Sunshine laws are like a journalist’s bread and butter.
They help us preserve democracy. They help us expose corruption. They allow us to examine and inform the American electorate.
I love sunshine laws.
However, there are always, always, ALWAYS exceptions. Some exceptions are just bullshit, but some exceptions are legitimate concerns, and I think it’s all too easy to point the finger at government and immediately conclude that corrupt politicians are hiding something when really, there are more logical and less obvious reasons to withhold information for public consumption.
Case in point: There’s a huge fuss in my state over the department of family services withholding case files for a young girl in foster care who died as a result of severe abuse. There is evidence to suggest that the department had received multiple alerts from teachers and other adults who suspected what had gone on, but the department had done nothing to protect the child. The department is also fighting like hell to keep the public from viewing the records of the case.
So here’s the deal: What happened to that girl was absolutely horrible. I detest child abuse just as much as the next person, if not more. And if the coverage is to be believed, the department should be held responsible for not doing its job.
BUT (and bear with me) there is a logical explanation for why they refuse to turn over the girl’s records.
Some background. Before I got this job, I worked as a reporter in a neighboring state, and one of my pet projects was foster care. I learned everything there was to to learn about the system and the laws of that state short of becoming a foster parent myself. I hung out with foster parents for 12 hours a day. I talked to kids both in and out of the system. I listened to more terrible stories than I care to remember. I became somewhat of an expert on all of the laws and issues regarding childcare in that state, and I came to have a healthy respect for those laws. Mostly, the laws sought to protect the privacy of the children in the system. I couldn’t publish photos of a foster kid. I couldn’t even take a photo of a foster kid. I also couldn’t print their names. Here’s an example of why.
Imagine you’re a foster kid. You’ve been with your foster parents for three weeks and it’s been a huge adjustment. You’re living with strangers. You’re dealing with household rules for the first time in your life. You’re at a completely new school where the kids bully you and make fun of you all the time because you’re new and you’re also a little weird because your mom was a meth addict who died before you were six, and your dad used to beat you with a broomstick for fun. He also failed to feed you properly, so you’re skinny, and your joints are all knobby. Your clothes don’t help much with your popularity—your shirt is 10 sizes too big for you because the state doesn’t give your new parents enough to take care of you, so all they can afford to dress you in is your older foster siblings hand-me-downs. And the local paper just printed your photo and name on the front page, identifying you as a foster kid. That’s going to go over really well with the bullies on the playground. Not to mention, your father’s out on bail and now he can find where you live and take you back. What do you do now?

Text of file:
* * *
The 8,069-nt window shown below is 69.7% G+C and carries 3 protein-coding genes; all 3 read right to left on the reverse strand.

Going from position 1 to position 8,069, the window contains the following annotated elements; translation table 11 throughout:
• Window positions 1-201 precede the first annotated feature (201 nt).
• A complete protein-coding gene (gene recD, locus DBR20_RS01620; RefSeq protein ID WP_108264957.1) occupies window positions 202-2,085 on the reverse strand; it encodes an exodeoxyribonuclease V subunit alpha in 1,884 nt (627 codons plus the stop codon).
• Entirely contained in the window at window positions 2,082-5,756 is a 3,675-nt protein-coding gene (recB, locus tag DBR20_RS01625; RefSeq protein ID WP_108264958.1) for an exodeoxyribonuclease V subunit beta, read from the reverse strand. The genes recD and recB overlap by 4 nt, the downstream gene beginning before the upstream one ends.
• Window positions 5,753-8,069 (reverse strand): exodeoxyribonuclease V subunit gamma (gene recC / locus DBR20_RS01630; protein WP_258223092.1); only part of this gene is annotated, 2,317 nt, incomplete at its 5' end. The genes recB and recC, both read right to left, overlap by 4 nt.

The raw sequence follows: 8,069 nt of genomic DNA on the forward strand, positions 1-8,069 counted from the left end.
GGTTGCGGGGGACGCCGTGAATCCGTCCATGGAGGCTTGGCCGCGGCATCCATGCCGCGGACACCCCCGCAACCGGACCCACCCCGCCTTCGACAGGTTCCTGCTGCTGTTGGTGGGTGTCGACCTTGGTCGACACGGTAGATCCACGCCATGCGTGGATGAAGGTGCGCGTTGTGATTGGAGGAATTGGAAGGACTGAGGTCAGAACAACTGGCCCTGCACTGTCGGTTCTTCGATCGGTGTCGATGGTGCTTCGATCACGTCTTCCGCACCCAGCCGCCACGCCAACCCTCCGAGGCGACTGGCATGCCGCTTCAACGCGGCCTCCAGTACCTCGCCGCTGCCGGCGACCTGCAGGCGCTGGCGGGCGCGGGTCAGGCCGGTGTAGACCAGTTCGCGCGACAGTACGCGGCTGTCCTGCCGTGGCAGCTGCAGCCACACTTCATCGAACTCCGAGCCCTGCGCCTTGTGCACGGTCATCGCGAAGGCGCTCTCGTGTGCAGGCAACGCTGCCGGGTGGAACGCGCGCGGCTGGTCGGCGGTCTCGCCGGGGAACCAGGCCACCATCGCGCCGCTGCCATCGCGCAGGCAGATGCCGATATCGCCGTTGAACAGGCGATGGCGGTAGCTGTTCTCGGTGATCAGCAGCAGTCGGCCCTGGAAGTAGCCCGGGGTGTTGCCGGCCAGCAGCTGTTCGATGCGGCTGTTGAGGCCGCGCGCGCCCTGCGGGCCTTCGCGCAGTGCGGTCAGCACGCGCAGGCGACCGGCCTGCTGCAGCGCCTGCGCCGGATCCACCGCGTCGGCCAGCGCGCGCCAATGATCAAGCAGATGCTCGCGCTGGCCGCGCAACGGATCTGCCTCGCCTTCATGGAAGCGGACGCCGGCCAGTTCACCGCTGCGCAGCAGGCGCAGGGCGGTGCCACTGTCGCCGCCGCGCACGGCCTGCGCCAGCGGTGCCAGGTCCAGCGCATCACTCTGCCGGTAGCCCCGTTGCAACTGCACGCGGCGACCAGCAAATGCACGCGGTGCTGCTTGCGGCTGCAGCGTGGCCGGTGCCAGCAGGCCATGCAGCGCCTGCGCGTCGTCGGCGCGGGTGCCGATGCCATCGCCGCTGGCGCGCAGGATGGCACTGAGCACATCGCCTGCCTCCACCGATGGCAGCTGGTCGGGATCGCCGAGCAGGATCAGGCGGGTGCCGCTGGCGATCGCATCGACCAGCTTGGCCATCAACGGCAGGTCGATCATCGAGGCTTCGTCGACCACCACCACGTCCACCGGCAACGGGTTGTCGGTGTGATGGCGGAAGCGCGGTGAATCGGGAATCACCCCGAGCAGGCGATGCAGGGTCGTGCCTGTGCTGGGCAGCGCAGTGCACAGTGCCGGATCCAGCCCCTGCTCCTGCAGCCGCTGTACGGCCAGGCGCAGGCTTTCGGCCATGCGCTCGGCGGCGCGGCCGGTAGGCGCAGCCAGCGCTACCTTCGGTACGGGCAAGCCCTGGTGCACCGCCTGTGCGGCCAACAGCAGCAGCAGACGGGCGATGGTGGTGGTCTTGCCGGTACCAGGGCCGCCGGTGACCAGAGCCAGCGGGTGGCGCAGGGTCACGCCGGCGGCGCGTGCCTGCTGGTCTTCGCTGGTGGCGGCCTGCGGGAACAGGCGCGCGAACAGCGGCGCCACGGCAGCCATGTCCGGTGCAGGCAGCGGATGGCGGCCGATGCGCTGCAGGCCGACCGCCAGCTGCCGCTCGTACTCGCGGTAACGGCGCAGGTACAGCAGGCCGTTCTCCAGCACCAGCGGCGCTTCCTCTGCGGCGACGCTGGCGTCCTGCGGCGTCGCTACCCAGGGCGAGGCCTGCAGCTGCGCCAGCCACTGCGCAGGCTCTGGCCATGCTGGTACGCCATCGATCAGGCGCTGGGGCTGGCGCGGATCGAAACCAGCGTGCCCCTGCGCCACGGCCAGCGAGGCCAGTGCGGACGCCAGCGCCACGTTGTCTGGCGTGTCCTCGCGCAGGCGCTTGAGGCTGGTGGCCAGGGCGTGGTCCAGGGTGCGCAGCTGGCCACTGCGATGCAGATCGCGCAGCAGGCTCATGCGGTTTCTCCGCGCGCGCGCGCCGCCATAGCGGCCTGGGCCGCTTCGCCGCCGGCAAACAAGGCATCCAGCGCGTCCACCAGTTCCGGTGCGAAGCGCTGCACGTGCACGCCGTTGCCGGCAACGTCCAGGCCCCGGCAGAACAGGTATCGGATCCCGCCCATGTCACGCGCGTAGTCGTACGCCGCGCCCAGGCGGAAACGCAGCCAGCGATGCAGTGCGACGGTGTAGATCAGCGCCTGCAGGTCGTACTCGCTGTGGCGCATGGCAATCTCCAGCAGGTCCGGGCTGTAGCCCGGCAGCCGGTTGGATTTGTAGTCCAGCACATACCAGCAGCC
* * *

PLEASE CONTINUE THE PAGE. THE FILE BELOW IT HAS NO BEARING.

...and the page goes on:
It’s a very real concern, keeping foster children anonymous. It’s not just because the state likes to keep secrets: It’s for the children’s protection.
Now, you may be thinking, “But Carla! That poor girl’s already dead because of state secrets! There’s no use protecting her anonymity any more!” And you’d be right.
But releasing her records sets a dangerous precedent. After it happens once, who’s to say that they shouldn’t do it every time, regardless of whether or not the foster child is alive or dead? It would snowball into a huge clusterfuck. The department has to draw the line somewhere.
In conclusion, sunshine laws are important for holding government accountable. But exceptions are also important for keeping children safe.